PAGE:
Fhloston Paradise, a medium-sized business, takes additional measures to protect the confidentiality of its high-profile clients. However, after using reconnaissance to identify a “Contact Us” page with a form that included a scripting error, the threat actor weaponized the vulnerability with a custom script that delivered a ransomware package into the environment. While the ransomware portion of the malware must be run last, as it will encrypt and effectively lock out systems, other portions are focused on stealing as much sensitive data as possible before the threat actor makes their presence known.
The largest example, Cash Williams, has been gaining a lot of media attention with its growing success. Threat actors easily collected a wealth of information about the company and its organization during the reconnaissance phase thanks to the company’s recent boom. The threat actor has prepared weaponized malware and tricked an unwitting employee into delivering it into the network by posing as a member of the remote Information Technology (IT) team. After tricking the employee into executing the file, the threat actor now has a starting point in the environment from which they can work to further infiltrate the environment.
Settling in for Second Breakfast
Owners of small businesses like The Second Breakfast may feel protected, to an extent, by the idea that their environments are of little value to threat actors, and therefore provide little incentive to attempt a cyberattack. However, this is a false sense of security: a small business is a prime target for a novice hacker, or “script kiddie” using pre-packaged malware, or as part of a larger-scale attack. In this example, The Second Breakfast’s external-facing systems are being targeted by threat actors to be used as part of a botnet that forces compromised networks to use their resources for nefarious purposes at the command of the threat actor.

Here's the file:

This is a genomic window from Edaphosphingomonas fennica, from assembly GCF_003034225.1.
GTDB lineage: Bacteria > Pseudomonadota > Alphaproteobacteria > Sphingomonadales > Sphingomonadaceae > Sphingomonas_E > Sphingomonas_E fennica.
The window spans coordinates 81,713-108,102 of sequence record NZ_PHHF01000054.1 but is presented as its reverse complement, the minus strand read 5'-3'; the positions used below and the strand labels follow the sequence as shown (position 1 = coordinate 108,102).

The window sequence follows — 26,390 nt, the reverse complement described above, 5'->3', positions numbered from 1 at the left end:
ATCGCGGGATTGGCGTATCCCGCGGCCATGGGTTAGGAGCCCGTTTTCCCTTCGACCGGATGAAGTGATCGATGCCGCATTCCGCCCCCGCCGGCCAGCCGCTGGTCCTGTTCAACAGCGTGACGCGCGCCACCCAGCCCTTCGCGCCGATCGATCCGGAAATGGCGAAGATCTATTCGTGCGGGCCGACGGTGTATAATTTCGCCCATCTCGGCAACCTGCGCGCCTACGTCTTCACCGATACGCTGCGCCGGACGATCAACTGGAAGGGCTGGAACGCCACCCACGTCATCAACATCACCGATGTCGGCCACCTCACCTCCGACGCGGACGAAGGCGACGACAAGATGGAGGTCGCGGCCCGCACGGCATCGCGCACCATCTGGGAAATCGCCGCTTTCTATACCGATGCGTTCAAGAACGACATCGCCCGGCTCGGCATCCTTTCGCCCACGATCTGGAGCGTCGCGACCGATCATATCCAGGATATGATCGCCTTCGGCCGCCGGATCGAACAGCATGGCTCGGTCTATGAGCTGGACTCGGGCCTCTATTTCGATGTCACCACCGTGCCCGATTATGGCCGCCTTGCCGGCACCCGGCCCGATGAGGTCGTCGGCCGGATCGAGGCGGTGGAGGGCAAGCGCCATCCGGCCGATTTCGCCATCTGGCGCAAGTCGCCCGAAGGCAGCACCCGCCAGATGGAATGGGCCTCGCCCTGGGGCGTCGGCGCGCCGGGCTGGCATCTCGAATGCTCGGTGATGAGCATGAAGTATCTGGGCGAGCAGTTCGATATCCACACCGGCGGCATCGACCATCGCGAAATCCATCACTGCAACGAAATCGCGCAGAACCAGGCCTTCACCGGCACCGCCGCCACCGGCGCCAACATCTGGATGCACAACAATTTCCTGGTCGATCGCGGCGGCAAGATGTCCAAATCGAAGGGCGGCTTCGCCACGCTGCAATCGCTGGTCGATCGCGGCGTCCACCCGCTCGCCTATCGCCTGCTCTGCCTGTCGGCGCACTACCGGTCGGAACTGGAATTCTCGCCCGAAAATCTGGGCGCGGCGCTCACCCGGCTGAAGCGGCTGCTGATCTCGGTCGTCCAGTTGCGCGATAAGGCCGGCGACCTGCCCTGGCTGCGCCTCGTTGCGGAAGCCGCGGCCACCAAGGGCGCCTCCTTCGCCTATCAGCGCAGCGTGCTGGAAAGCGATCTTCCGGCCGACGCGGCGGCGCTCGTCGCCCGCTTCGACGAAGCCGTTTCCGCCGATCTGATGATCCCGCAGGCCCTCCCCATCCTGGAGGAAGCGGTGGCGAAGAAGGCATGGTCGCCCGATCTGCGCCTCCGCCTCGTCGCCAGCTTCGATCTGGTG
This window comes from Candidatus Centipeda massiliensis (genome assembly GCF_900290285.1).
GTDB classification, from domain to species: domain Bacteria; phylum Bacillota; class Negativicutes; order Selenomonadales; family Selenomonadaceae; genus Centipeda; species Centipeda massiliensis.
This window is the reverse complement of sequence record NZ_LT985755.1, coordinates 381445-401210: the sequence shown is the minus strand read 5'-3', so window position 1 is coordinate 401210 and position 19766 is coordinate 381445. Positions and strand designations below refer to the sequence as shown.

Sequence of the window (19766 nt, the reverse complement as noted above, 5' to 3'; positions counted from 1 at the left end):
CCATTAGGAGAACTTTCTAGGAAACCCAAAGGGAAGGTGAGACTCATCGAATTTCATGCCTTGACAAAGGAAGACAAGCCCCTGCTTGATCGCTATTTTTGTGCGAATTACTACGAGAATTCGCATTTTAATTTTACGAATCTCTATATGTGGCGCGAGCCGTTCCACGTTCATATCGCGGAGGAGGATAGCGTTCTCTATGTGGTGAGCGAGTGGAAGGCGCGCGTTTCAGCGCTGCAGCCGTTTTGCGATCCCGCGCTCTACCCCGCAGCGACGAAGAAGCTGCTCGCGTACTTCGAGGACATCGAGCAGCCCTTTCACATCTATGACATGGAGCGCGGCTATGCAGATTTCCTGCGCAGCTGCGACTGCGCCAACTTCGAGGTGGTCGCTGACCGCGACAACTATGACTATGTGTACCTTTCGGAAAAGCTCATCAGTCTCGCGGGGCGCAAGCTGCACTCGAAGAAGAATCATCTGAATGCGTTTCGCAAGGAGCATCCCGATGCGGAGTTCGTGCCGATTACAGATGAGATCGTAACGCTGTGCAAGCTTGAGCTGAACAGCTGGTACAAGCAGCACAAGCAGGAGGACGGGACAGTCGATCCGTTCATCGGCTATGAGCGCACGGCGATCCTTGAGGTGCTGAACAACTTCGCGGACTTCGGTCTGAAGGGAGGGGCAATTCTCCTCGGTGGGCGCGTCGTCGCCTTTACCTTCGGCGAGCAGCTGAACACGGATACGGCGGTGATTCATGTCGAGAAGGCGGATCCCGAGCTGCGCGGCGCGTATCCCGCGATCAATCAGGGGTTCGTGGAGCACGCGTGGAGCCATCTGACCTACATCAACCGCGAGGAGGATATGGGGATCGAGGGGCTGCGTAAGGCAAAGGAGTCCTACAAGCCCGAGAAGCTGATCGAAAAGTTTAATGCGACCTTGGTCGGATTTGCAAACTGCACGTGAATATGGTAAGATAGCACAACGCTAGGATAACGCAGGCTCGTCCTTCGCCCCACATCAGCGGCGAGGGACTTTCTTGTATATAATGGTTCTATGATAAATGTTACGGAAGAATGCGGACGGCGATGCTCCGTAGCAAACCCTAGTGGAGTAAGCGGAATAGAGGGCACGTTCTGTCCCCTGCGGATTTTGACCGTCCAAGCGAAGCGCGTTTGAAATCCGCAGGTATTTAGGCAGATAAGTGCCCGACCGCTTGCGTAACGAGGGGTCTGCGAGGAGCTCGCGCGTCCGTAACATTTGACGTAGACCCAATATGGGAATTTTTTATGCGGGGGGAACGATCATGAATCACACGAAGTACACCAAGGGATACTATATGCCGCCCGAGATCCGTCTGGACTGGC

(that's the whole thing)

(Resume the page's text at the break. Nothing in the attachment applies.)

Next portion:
Combining The Second Breakfast’s resources into a larger botnet requires a threat actor to maintain access to compromised systems for an extended period of time, while other victim networks are added to the botnet or the larger attack, such as denial-of-service attacks or virtual currency mining, can be set into motion. As such, the threat actor might look to establish persistence during the Installation step by hiding malware files in system directories and creating a scheduled task that triggers the malware to re-establish its connection to the botnet at set intervals of time. This provides the threat actor with a way back into the environment if they are somehow disconnected.
Checking into Fhloston Paradise
Ideally, medium-sized businesses have more resources to devote to security and maintaining visibility into the current states of their environments. However, companies like Fhloston Paradise with sensitive, protected information such as Personally Protected Information (PII), credit card information, or Health Insurance Portability and Accountability Act (HIPAA) information can be particularly tempting targets for threat actors. For this example, the private information about its clients is exactly what the threat actors are after.
Ransomware has become an increasingly common cybersecurity threat and involves threat actors encrypting numerous or key systems within a victim’s environment and demanding a fee to provide the decryption key needed to recover the information. A less-discussed aspect of ransomware, however, includes the exfiltration of sensitive data from these systems before the actual ransomware is launched. The threat actors then have the opportunity to sell the information for a profit or may use it as an additional bargaining chip to blackmail its victims for more money to prevent its public release.